The Reading List #2...

By Lucy Harbron - 15:39

I’m currently on day 5 of self-isolation as the world settles into lockdown, so there seems like no better time than the present to bring you my 2nd reading list. I’ll admit that this one is shorter than I’d like it to be as I’ve been super busy the past month and a half. But a lot of travelling and the now total lack of travelling gave me a chance to dive back into some old favourites as well as flying through some new stuff.

#1 Les Enfant Terribles by Jean Cocteau

Reading this gave me a strange sense of nostalgia from all the times I’d pick up a random book as a child, read it and then return it to the library. It’s been a long time since I felt like I’d read ‘a story’ with a very clear plot, roster of characters and setting. It’s also been a long time since I read a piece of fiction this short which was really nice and refreshing. I think a lot of those feelings of nostalgia came from the childlike characters in the novel, that, although time passes, never seem to age. They’re annoying and unlikable but not in a way that makes them unreadable. The protagonists Paul and his sister Elisabeth are the ultimate ‘naughty’ children, a trait that seeps into their adult-life and slowly morphs into something more toxic with age.

The plot revolves around the siblings' love and possession of each other, all really hanging on jealousy as they build a twisted friendship group with Gerard and Agatha, always keeping the other from being happy in fear of leaving. There’s a lot going on in terms of emotions and manipulation, but I couldn’t help but wish I could read French as if some of the creativity in the language was lost in the translation. The narrative has moments of real poetic glorious language but largely stays pretty simple. So, if you’re into easy stories with twisted plots in plainer English, pick up a copy of this. If you’re looking for something more stereotypical French and poetic and romantic, you might feel unsatisfied here. Maybe I missed something? Either way, I enjoyed the plot and the dark humour that peaked through.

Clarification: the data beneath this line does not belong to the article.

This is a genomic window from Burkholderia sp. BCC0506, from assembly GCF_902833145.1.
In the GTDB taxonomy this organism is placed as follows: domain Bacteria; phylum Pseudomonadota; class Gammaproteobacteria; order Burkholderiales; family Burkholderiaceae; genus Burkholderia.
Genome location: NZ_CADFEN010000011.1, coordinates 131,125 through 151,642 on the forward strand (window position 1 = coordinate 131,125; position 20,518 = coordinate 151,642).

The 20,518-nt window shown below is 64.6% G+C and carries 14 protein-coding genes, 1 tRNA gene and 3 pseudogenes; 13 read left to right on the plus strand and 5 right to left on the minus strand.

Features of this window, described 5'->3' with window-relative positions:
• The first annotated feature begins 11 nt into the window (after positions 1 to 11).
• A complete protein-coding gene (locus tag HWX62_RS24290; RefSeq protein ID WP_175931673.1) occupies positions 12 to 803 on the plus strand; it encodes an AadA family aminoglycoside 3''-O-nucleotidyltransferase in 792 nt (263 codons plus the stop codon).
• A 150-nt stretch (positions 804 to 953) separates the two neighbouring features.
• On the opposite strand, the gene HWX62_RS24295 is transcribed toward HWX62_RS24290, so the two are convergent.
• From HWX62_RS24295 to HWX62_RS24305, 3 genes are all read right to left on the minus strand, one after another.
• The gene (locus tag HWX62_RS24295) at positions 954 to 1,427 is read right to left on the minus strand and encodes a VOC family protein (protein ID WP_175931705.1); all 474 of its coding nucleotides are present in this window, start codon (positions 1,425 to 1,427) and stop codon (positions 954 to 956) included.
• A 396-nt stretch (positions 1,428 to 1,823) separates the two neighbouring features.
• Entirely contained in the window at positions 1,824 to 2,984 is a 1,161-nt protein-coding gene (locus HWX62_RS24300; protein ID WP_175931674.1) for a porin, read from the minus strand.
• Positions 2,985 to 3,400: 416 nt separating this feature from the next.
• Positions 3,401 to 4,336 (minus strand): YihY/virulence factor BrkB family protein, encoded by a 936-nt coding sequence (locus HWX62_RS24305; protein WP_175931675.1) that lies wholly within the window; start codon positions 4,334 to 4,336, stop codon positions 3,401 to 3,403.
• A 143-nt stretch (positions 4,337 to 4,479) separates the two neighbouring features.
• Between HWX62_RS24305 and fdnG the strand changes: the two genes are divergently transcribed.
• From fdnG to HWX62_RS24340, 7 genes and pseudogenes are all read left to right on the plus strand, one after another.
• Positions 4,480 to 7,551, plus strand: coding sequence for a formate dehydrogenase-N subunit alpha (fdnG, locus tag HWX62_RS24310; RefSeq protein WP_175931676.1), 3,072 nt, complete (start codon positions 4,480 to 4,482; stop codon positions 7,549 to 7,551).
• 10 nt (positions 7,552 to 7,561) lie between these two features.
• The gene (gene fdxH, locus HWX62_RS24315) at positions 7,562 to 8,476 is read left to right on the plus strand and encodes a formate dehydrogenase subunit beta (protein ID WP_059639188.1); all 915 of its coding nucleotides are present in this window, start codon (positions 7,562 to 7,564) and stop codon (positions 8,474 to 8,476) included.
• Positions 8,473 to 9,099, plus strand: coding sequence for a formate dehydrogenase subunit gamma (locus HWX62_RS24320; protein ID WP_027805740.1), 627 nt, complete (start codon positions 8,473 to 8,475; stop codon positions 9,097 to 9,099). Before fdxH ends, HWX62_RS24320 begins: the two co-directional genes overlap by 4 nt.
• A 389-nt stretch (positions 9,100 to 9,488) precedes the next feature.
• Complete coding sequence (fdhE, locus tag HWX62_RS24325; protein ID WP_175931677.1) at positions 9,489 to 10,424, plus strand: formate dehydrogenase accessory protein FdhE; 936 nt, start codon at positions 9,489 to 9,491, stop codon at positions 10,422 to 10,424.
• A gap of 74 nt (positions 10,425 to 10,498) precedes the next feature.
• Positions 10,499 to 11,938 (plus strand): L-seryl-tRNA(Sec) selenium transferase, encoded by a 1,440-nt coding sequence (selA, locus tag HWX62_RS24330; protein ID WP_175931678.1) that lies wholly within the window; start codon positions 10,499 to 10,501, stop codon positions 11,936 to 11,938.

#2 Hollywood by Charles Bukowski

Surprisingly this was my first interaction with Bukowski as I’ve never really read his poetry or anything. I didn’t know what to expect knowing little of his style, but I loved it. Reminiscent of the quick wit of Vonnegut, Hollywood is full of dry humour as the famed alcoholic dives into the mainstream in this extremely non-fiction ‘fiction’ novel. The plot follows the poet Henry Chinaski as he writes a screenplay, seeing his struggles with motivation as he sees himself selling out and trying to fit into the Hollywood scene with this project that he only half cares about. It’s a really funny take on Hollywood from his half-in, half-out perspective of Chinaski who constantly distances himself from the industry but contradicts that at every turn as he makes this film that’s wildly personal and close to him. I think I really loved this with Bukowski being a figure of the late 60s/70s era that I studied, so this 1989 text is a really good insight into the aftermath of the chaos of that era when all the drugs started to have consequences and they all decided they just wanted some cash and a nice house with a cat.

Narrative and character are kings here as the figures in the novel are all super distinct and well-written. I loved the contrast of the wilder figures as opposed to Sarah, Chinaski’s partner, or even Chinaski himself as Bukowski is writing this out the other end of the worst parts of his alcoholism. It’s all very bleak and tragic but in a comedic kind of way with elements of the ridiculous and even slapstick coming in. Most of all, it’s just wildly easy reading. I love short chapters and nice flowing dialogue, both of which this has. The plot is well-formed but still with plenty of breathing room for Bukowski’s poetic tendency to come through as he manages to describe everything with clarity as well as character. It’s left me really excited to dig into some Bukowski poetry and settle down to watch Barfly, the film this novel is about, ASAP.

#3 Devotion by Patti Smith

I have no idea how I managed to miss this but imagine my delight when one rainy Sunday I stumbled across a Patti Smith book I hadn’t read before. I left it waiting a week or two until I could give it the time it deserved.

The perfect books for self-isolation, I like to see Patti Smith’s books in one sitting if I can. There’s a hypnotic quality to her writing that really sucks you into the whirlpool of rich imagery, settling and poetic wisdom that she creates. While her other books do that by being so personal, making you feel like she’s there telling you her life story over coffee, the bulk of Devotion is fully fictional. The main text of the 4 part text is a short story about a young girl called Eugenia and her torn devotion to ice skating and a rich man that wishes to keep her. It’s got a myth-like feeling as the icy setting and scenes of luxury and travel all seen through the eyes of a young, poor girl give the sense of a fable, or an epic. In other parts, it felt as though I was reading a classic Russian novel as the stoic figures and their riches felt like something Tolstoy would’ve conjured. It was refreshing to read something fully fictional from Patti but my favourite part of the novel was definitely part 1.